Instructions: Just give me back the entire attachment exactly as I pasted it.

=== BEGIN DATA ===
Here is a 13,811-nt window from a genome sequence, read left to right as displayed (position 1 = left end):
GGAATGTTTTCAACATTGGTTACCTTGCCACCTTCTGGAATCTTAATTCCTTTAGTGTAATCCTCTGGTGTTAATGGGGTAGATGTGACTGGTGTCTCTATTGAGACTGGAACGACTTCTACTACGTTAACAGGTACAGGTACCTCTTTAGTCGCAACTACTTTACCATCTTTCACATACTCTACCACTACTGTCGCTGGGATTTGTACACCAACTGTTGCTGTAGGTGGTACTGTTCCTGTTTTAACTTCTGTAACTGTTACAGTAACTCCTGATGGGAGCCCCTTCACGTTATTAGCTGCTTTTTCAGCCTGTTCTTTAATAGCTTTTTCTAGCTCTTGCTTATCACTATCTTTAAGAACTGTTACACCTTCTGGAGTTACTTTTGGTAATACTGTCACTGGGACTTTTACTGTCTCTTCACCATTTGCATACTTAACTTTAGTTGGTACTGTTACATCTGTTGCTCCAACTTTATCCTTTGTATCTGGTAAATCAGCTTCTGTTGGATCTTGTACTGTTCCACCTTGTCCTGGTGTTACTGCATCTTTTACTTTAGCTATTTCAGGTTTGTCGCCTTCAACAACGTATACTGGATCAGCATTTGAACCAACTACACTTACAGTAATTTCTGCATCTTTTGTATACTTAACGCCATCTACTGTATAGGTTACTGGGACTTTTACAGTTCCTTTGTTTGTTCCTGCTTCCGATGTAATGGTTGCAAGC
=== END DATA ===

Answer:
Here is a 13,811-nt window from a genome sequence, read left to right as displayed (position 1 = left end):
GGAATGTTTTCAACATTGGTTACCTTGCCACCTTCTGGAATCTTAATTCCTTTAGTGTAATCCTCTGGTGTTAATGGGGTAGATGTGACTGGTGTCTCTATTGAGACTGGAACGACTTCTACTACGTTAACAGGTACAGGTACCTCTTTAGTCGCAACTACTTTACCATCTTTCACATACTCTACCACTACTGTCGCTGGGATTTGTACACCAACTGTTGCTGTAGGTGGTACTGTTCCTGTTTTAACTTCTGTAACTGTTACAGTAACTCCTGATGGGAGCCCCTTCACGTTATTAGCTGCTTTTTCAGCCTGTTCTTTAATAGCTTTTTCTAGCTCTTGCTTATCACTATCTTTAAGAACTGTTACACCTTCTGGAGTTACTTTTGGTAATACTGTCACTGGGACTTTTACTGTCTCTTCACCATTTGCATACTTAACTTTAGTTGGTACTGTTACATCTGTTGCTCCAACTTTATCCTTTGTATCTGGTAAATCAGCTTCTGTTGGATCTTGTACTGTTCCACCTTGTCCTGGTGTTACTGCATCTTTTACTTTAGCTATTTCAGGTTTGTCGCCTTCAACAACGTATACTGGATCAGCATTTGAACCAACTACACTTACAGTAATTTCTGCATCTTTTGTATACTTAACGCCATCTACTGTATAGGTTACTGGGACTTTTACAGTTCCTTTGTTTGTTCCTGCTTCCGATGTAATGGTTGCAAGC